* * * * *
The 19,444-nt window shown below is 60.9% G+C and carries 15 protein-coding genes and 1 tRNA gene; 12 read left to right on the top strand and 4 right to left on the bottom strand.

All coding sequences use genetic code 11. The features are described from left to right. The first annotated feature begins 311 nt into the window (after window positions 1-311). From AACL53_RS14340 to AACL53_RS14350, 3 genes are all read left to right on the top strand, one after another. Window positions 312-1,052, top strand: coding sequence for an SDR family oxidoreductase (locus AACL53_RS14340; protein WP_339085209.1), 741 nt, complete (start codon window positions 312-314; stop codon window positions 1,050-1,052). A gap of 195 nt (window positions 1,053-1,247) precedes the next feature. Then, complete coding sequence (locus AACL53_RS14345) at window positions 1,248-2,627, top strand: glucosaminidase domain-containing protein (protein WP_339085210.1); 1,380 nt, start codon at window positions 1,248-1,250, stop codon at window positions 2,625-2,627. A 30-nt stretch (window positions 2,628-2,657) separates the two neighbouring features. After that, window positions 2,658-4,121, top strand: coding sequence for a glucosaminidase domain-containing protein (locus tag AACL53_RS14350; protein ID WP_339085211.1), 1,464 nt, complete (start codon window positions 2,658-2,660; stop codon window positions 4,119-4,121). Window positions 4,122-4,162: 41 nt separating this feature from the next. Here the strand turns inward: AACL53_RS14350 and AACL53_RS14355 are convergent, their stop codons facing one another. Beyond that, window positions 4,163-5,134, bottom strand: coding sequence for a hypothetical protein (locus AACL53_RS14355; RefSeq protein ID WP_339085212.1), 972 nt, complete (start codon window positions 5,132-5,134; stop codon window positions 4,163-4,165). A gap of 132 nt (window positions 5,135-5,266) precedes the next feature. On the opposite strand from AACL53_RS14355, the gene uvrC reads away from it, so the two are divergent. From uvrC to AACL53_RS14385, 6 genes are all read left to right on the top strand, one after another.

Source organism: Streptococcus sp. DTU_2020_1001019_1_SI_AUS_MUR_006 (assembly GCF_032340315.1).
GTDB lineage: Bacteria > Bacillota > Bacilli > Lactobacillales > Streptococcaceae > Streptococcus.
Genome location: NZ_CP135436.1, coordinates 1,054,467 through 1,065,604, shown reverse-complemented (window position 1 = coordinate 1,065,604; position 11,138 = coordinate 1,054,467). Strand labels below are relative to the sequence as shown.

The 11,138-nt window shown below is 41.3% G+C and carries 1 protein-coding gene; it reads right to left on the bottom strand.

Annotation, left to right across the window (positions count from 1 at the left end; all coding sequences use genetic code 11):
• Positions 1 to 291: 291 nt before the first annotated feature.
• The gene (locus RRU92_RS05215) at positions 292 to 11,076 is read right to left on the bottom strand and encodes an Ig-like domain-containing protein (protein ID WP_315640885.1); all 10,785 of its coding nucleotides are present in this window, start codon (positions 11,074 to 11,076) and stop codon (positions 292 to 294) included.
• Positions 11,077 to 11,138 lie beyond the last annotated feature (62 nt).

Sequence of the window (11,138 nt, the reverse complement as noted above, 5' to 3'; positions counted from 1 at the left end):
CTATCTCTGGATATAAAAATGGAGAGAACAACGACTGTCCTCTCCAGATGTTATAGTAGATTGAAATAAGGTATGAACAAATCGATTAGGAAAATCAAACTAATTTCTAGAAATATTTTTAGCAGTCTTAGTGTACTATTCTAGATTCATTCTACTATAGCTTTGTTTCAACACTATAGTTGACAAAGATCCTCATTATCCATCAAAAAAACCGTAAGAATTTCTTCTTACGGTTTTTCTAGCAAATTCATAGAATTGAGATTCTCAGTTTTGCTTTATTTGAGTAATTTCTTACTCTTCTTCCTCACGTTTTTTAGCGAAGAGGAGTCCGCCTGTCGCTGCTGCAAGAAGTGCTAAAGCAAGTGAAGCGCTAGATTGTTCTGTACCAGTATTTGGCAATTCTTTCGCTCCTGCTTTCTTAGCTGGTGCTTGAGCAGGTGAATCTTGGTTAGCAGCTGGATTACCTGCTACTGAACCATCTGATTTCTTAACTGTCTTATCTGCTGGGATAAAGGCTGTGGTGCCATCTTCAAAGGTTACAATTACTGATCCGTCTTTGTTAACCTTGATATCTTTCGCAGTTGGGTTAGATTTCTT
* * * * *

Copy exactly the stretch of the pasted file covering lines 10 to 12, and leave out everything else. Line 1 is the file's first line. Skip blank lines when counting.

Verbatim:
• Positions 11,077 to 11,138 lie beyond the last annotated feature (62 nt).

Sequence of the window (11,138 nt, the reverse complement as noted above, 5' to 3'; positions counted from 1 at the left end):
CTATCTCTGGATATAAAAATGGAGAGAACAACGACTGTCCTCTCCAGATGTTATAGTAGATTGAAATAAGGTATGAACAAATCGATTAGGAAAATCAAACTAATTTCTAGAAATATTTTTAGCAGTCTTAGTGTACTATTCTAGATTCATTCTACTATAGCTTTGTTTCAACACTATAGTTGACAAAGATCCTCATTATCCATCAAAAAAACCGTAAGAATTTCTTCTTACGGTTTTTCTAGCAAATTCATAGAATTGAGATTCTCAGTTTTGCTTTATTTGAGTAATTTCTTACTCTTCTTCCTCACGTTTTTTAGCGAAGAGGAGTCCGCCTGTCGCTGCTGCAAGAAGTGCTAAAGCAAGTGAAGCGCTAGATTGTTCTGTACCAGTATTTGGCAATTCTTTCGCTCCTGCTTTCTTAGCTGGTGCTTGAGCAGGTGAATCTTGGTTAGCAGCTGGATTACCTGCTACTGAACCATCTGATTTCTTAACTGTCTTATCTGCTGGGATAAAGGCTGTGGTGCCATCTTCAAAGGTTACAATTACTGATCCGTCTTTGTTAACCTTGATATCTTTCGCAGTTGGGTTAGATTTCTT